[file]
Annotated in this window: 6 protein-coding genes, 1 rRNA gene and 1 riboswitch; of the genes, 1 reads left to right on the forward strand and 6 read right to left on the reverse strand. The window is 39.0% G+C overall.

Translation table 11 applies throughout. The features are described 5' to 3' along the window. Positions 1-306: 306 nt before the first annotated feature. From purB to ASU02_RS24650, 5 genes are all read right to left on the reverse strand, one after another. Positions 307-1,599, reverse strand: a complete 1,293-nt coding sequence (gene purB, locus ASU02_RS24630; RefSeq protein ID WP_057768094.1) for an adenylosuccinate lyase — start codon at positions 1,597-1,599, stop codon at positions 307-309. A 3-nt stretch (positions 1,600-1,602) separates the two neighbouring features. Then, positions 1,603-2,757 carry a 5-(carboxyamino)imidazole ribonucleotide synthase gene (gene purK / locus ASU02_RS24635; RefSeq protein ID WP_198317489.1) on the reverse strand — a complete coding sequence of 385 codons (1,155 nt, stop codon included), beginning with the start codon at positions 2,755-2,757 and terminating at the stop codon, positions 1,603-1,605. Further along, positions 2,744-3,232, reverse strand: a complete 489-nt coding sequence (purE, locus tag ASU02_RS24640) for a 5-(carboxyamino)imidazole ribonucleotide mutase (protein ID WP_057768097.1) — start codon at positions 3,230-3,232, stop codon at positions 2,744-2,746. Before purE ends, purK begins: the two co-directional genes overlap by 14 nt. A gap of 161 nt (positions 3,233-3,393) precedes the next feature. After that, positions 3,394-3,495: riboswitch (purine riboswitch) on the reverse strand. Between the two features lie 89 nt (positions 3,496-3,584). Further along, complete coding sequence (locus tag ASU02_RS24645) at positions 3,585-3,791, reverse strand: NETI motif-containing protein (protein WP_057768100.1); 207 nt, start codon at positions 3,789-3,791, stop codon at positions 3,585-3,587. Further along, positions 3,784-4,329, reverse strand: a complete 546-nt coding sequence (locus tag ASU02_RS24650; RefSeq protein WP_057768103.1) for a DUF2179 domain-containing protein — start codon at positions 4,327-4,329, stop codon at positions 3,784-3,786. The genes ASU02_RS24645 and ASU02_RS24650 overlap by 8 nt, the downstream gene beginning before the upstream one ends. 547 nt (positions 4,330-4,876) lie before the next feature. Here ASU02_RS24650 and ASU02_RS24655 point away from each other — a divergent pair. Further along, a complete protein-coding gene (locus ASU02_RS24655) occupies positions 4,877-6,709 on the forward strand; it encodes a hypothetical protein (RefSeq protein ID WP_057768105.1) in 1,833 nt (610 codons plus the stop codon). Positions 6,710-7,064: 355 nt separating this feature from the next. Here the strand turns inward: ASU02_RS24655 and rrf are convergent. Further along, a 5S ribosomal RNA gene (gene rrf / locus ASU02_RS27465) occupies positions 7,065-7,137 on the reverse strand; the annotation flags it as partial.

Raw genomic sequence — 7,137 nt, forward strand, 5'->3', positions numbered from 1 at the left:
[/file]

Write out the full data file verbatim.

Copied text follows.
Annotated in this window: 6 protein-coding genes, 1 rRNA gene and 1 riboswitch; of the genes, 1 reads left to right on the forward strand and 6 read right to left on the reverse strand. The window is 39.0% G+C overall.

Translation table 11 applies throughout. The features are described 5' to 3' along the window. Positions 1-306: 306 nt before the first annotated feature. From purB to ASU02_RS24650, 5 genes are all read right to left on the reverse strand, one after another. Positions 307-1,599, reverse strand: a complete 1,293-nt coding sequence (gene purB, locus ASU02_RS24630; RefSeq protein ID WP_057768094.1) for an adenylosuccinate lyase — start codon at positions 1,597-1,599, stop codon at positions 307-309. A 3-nt stretch (positions 1,600-1,602) separates the two neighbouring features. Then, positions 1,603-2,757 carry a 5-(carboxyamino)imidazole ribonucleotide synthase gene (gene purK / locus ASU02_RS24635; RefSeq protein ID WP_198317489.1) on the reverse strand — a complete coding sequence of 385 codons (1,155 nt, stop codon included), beginning with the start codon at positions 2,755-2,757 and terminating at the stop codon, positions 1,603-1,605. Further along, positions 2,744-3,232, reverse strand: a complete 489-nt coding sequence (purE, locus tag ASU02_RS24640) for a 5-(carboxyamino)imidazole ribonucleotide mutase (protein ID WP_057768097.1) — start codon at positions 3,230-3,232, stop codon at positions 2,744-2,746. Before purE ends, purK begins: the two co-directional genes overlap by 14 nt. A gap of 161 nt (positions 3,233-3,393) precedes the next feature. After that, positions 3,394-3,495: riboswitch (purine riboswitch) on the reverse strand. Between the two features lie 89 nt (positions 3,496-3,584). Further along, complete coding sequence (locus tag ASU02_RS24645) at positions 3,585-3,791, reverse strand: NETI motif-containing protein (protein WP_057768100.1); 207 nt, start codon at positions 3,789-3,791, stop codon at positions 3,585-3,587. Further along, positions 3,784-4,329, reverse strand: a complete 546-nt coding sequence (locus tag ASU02_RS24650; RefSeq protein WP_057768103.1) for a DUF2179 domain-containing protein — start codon at positions 4,327-4,329, stop codon at positions 3,784-3,786. The genes ASU02_RS24645 and ASU02_RS24650 overlap by 8 nt, the downstream gene beginning before the upstream one ends. 547 nt (positions 4,330-4,876) lie before the next feature. Here ASU02_RS24650 and ASU02_RS24655 point away from each other — a divergent pair. Further along, a complete protein-coding gene (locus ASU02_RS24655) occupies positions 4,877-6,709 on the forward strand; it encodes a hypothetical protein (RefSeq protein ID WP_057768105.1) in 1,833 nt (610 codons plus the stop codon). Positions 6,710-7,064: 355 nt separating this feature from the next. Here the strand turns inward: ASU02_RS24655 and rrf are convergent. Further along, a 5S ribosomal RNA gene (gene rrf / locus ASU02_RS27465) occupies positions 7,065-7,137 on the reverse strand; the annotation flags it as partial.

Raw genomic sequence — 7,137 nt, forward strand, 5'->3', positions numbered from 1 at the left: